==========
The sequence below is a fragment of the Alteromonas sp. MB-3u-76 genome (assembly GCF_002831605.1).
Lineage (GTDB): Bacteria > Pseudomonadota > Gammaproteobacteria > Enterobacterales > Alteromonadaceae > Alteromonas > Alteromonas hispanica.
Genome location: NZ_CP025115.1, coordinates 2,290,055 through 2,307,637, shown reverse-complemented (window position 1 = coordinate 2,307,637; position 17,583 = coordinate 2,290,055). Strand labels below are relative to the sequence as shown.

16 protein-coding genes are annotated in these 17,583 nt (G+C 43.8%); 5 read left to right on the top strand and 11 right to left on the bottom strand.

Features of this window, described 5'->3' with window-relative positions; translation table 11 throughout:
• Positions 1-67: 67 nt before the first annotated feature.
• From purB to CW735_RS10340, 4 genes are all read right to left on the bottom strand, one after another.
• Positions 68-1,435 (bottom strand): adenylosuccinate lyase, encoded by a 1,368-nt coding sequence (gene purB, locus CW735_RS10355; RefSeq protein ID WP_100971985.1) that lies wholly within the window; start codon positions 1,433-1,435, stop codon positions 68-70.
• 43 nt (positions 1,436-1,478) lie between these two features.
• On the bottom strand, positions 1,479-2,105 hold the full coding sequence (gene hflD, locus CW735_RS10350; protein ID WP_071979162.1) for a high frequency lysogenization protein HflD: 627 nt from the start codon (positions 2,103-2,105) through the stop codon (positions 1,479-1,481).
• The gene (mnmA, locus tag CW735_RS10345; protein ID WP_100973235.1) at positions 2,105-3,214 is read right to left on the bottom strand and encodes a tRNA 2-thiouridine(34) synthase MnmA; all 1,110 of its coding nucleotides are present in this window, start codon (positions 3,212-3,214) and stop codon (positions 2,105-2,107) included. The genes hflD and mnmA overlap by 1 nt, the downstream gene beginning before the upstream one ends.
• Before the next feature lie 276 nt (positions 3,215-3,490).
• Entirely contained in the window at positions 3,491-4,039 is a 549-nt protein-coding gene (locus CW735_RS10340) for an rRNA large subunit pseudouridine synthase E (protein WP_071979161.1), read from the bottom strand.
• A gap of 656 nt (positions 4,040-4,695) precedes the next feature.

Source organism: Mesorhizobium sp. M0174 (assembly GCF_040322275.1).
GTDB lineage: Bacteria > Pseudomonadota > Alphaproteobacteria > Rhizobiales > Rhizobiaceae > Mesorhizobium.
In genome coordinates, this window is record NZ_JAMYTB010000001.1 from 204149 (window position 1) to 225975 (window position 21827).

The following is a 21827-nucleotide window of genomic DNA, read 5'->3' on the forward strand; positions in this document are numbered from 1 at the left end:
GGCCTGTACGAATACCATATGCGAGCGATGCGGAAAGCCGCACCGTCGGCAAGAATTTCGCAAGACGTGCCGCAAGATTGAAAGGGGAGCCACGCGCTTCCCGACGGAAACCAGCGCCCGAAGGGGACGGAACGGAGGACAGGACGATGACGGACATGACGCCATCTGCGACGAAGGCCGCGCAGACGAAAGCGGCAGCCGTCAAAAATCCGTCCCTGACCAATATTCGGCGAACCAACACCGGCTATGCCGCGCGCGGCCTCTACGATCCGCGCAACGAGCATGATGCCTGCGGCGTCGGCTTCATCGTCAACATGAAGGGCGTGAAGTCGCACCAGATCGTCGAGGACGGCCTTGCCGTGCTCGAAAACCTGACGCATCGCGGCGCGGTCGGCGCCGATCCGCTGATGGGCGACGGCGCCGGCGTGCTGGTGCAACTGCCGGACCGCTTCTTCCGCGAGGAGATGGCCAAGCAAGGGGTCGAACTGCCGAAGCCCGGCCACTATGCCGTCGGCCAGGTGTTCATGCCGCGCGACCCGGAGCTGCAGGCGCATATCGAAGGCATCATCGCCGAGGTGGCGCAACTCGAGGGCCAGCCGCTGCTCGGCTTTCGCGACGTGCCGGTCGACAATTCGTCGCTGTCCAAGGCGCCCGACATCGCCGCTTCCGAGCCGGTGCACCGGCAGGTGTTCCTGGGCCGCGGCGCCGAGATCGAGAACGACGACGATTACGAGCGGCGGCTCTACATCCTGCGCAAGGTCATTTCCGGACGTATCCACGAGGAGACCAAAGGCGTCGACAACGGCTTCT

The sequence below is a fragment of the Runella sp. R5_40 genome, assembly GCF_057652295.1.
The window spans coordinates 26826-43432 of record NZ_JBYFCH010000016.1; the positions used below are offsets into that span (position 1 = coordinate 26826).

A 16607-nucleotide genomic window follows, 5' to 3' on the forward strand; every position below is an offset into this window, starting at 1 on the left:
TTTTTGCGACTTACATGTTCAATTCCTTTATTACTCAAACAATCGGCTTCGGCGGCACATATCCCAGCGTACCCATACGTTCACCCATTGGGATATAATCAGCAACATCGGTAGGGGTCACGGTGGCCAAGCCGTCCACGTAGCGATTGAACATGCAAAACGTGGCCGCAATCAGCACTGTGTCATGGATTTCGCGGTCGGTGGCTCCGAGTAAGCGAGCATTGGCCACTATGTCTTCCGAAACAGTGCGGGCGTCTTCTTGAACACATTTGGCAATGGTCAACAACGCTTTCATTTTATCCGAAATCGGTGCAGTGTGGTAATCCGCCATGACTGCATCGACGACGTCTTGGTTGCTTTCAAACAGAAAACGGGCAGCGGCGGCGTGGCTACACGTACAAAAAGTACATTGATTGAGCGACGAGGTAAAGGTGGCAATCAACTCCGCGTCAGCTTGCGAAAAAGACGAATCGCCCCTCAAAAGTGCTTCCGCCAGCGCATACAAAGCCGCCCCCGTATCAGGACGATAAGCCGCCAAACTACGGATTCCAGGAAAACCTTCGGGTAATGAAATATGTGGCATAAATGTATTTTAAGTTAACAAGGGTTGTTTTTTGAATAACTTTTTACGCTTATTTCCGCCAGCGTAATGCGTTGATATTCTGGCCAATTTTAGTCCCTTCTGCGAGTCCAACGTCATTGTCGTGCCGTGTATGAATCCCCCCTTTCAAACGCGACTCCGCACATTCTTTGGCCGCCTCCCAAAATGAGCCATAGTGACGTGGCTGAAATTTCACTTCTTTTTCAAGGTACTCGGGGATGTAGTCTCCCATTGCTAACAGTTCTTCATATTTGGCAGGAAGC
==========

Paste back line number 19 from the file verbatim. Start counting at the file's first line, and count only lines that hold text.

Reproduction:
GGCCTGTACGAATACCATATGCGAGCGATGCGGAAAGCCGCACCGTCGGCAAGAATTTCGCAAGACGTGCCGCAAGATTGAAAGGGGAGCCACGCGCTTCCCGACGGAAACCAGCGCCCGAAGGGGACGGAACGGAGGACAGGACGATGACGGACATGACGCCATCTGCGACGAAGGCCGCGCAGACGAAAGCGGCAGCCGTCAAAAATCCGTCCCTGACCAATATTCGGCGAACCAACACCGGCTATGCCGCGCGCGGCCTCTACGATCCGCGCAACGAGCATGATGCCTGCGGCGTCGGCTTCATCGTCAACATGAAGGGCGTGAAGTCGCACCAGATCGTCGAGGACGGCCTTGCCGTGCTCGAAAACCTGACGCATCGCGGCGCGGTCGGCGCCGATCCGCTGATGGGCGACGGCGCCGGCGTGCTGGTGCAACTGCCGGACCGCTTCTTCCGCGAGGAGATGGCCAAGCAAGGGGTCGAACTGCCGAAGCCCGGCCACTATGCCGTCGGCCAGGTGTTCATGCCGCGCGACCCGGAGCTGCAGGCGCATATCGAAGGCATCATCGCCGAGGTGGCGCAACTCGAGGGCCAGCCGCTGCTCGGCTTTCGCGACGTGCCGGTCGACAATTCGTCGCTGTCCAAGGCGCCCGACATCGCCGCTTCCGAGCCGGTGCACCGGCAGGTGTTCCTGGGCCGCGGCGCCGAGATCGAGAACGACGACGATTACGAGCGGCGGCTCTACATCCTGCGCAAGGTCATTTCCGGACGTATCCACGAGGAGACCAAAGGCGTCGACAACGGCTTCT